Pakistan’s cricket as a whole is the visual representation of a sine curve. It takes you up to cloud nine and then suddenly dumps you into a dark abyss. In simple terms, it is capable of producing the highest and the lowest quality of cricket in a matter of moments. The administration or the cricket board is similar to how the team functions; it is uncanny in its approach and makes decisions that leave the cricket fans in the country befuddled. The domestic cricket formula is straightforward all over the world, based on a simple rule that the best performers in the local circuit make up the team. Still, in Pakistan, it is up to the prejudice or intuition of the chief selector, which is damaging cricket in the country.
The chief selectors have been following what they describe as a cricketing instinct or sense to judge a player’s ability over statistics. There is a reason for this concept as they use an example from the past, which is of the great Imran Khan selecting players at will who eventually became the greats of the game the likes of Inzamam ul Haq, Waqar Younis, and Wasim Akram. These three players did not have much first-class experience before their international debuts. That may have worked then, but it set a wrong precedent for the future selectors and captains encouraging them to follow their cricketing instinct or sense to select a player than to choose someone based on facts and figures.
To verify the claim of the so-called thought process one can watch Inzamam Ul Haq in one of his Youtube videos discussing his time as a chief selector and how he preferred using his ‘cricketing sense’ over statistics when he mulled over the options to choose the best squad for the national team and also goes on to mention Imran Khan as how he possessed this intuition to select players. This whole thought process has been and will remain detrimental to Pakistan Cricket as it ignores the performances in domestic cricket and undermines its potential to provide future players for Pakistan.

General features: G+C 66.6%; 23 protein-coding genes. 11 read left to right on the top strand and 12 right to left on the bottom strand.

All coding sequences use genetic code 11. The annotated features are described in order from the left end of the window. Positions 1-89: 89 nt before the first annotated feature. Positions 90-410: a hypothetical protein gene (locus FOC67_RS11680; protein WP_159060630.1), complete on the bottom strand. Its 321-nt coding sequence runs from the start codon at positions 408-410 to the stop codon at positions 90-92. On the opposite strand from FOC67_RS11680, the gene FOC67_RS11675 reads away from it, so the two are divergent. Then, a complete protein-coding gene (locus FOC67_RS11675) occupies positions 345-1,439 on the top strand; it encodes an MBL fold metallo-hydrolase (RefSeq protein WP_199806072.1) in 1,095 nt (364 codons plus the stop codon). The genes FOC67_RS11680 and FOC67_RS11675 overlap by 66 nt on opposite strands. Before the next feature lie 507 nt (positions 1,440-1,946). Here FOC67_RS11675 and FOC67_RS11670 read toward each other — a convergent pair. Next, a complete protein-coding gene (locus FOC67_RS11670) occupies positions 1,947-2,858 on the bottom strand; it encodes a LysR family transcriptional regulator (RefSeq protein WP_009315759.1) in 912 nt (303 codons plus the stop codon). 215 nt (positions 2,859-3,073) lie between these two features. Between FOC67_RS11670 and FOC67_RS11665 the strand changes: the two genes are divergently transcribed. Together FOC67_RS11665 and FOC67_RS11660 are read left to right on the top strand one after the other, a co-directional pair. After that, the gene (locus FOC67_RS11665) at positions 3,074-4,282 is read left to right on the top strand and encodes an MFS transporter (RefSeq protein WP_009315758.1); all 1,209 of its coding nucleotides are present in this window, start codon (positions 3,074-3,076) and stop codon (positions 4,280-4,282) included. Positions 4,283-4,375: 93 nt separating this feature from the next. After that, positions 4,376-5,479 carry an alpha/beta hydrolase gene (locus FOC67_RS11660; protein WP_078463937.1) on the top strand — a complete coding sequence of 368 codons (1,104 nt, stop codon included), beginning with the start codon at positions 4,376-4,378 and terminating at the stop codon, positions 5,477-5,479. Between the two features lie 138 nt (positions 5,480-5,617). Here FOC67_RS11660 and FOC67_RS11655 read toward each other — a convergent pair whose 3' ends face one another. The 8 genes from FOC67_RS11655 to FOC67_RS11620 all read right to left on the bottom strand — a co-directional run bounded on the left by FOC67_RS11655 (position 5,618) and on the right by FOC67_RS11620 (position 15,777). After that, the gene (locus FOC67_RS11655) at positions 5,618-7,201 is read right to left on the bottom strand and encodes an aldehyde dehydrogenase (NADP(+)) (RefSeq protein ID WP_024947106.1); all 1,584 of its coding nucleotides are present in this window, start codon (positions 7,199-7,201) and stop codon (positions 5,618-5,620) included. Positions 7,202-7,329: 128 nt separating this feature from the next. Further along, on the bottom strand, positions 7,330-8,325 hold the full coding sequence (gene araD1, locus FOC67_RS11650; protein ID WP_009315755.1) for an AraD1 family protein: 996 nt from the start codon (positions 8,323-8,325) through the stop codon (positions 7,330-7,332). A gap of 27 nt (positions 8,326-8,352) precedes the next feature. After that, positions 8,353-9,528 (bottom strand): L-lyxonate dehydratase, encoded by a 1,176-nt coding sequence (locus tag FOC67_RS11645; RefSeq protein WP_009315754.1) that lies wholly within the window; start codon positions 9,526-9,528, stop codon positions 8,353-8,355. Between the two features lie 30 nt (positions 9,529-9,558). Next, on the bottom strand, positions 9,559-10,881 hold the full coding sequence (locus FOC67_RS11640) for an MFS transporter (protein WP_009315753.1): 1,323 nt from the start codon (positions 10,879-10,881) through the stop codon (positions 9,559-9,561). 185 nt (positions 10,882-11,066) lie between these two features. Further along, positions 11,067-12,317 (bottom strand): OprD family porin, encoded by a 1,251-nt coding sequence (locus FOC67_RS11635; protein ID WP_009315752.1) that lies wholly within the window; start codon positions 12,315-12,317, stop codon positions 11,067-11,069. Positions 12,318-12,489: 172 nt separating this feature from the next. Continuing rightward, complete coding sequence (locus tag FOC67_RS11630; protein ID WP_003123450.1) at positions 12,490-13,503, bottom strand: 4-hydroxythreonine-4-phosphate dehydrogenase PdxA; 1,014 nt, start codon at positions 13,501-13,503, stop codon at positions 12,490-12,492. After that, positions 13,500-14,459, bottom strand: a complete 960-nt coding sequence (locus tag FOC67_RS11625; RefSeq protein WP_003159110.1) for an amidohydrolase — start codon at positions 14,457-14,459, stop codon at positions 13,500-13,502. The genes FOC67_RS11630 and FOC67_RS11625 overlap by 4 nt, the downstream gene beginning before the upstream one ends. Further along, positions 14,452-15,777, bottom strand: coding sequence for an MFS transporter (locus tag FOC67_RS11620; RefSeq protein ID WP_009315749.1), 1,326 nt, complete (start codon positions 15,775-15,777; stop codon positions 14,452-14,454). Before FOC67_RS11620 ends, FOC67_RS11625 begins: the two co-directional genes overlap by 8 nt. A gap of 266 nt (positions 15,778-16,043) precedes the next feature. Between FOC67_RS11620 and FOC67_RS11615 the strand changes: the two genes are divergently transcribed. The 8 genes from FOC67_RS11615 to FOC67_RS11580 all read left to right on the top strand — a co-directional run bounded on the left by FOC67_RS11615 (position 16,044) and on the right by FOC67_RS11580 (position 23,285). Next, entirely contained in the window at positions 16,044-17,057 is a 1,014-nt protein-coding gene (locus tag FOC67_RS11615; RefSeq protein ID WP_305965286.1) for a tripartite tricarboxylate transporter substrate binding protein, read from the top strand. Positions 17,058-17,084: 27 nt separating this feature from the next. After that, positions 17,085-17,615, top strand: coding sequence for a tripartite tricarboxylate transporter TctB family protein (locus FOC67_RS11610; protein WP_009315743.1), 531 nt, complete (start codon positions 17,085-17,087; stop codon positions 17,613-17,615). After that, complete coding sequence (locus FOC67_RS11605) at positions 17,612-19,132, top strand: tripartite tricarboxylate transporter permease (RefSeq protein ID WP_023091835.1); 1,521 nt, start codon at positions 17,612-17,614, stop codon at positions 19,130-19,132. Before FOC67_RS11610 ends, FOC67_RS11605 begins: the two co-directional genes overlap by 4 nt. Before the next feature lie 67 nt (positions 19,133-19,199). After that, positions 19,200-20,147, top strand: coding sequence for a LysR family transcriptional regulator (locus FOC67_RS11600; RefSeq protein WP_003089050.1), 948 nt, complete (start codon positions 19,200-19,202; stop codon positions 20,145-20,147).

The drubbing, hammering, or thrashing, whichever superlative one wants to use, received at the hands of the Australian cricket team has severely damaged the ego of Pakistan cricket. The most alarming thing to notice was the absence of the Pakistani cricket fans at both the test matches. It was evident that they may have given up on their cricket stars leaving the team hapless and demoralized in the middle as they got flogged to all parts of the ground.
The truth is, optimistic but yet realist fans had an idea of what was coming, and they did not want to be a firsthand witness of such embarrassment. It started with the inclusion of Musa Khan and Naseem Shah as the main strike bowlers with pretty much no first-class experience. It was a recipe for disaster and partly wishful thinking on the part of the Chief Selector Misbah Ul Haq, hoping that they would blow away the Australians. Bringing an inexperienced bowling attack to the shores of Australia was not a rational decision by Misbah Ul Haq, knowing that even the best of Pakistani fast bowlers had struggled in Australia, even Wasim and Waqar could not produce exceptional displays in the land down under.
Pakistan certainly has talent in the domestic circuit, the two names that instantly come to mind are Sadaf Hussain and Tabish Khan. They both have been performing well at the domestic level for a while but still denied the opportunity to represent Pakistan Cricket at the highest level. When Wahab Riaz and Mohammad Amir retired from test cricket, and Hassan Ali being unavailable due to injury, there was a vacuum left in the pace attack. A wise selector would have pulled out the statistics and picked two bowlers with the best record at the domestic level and who better than Sadaf Hussain and Tabish Khan who, if combined, have a total of 900 plus wickets.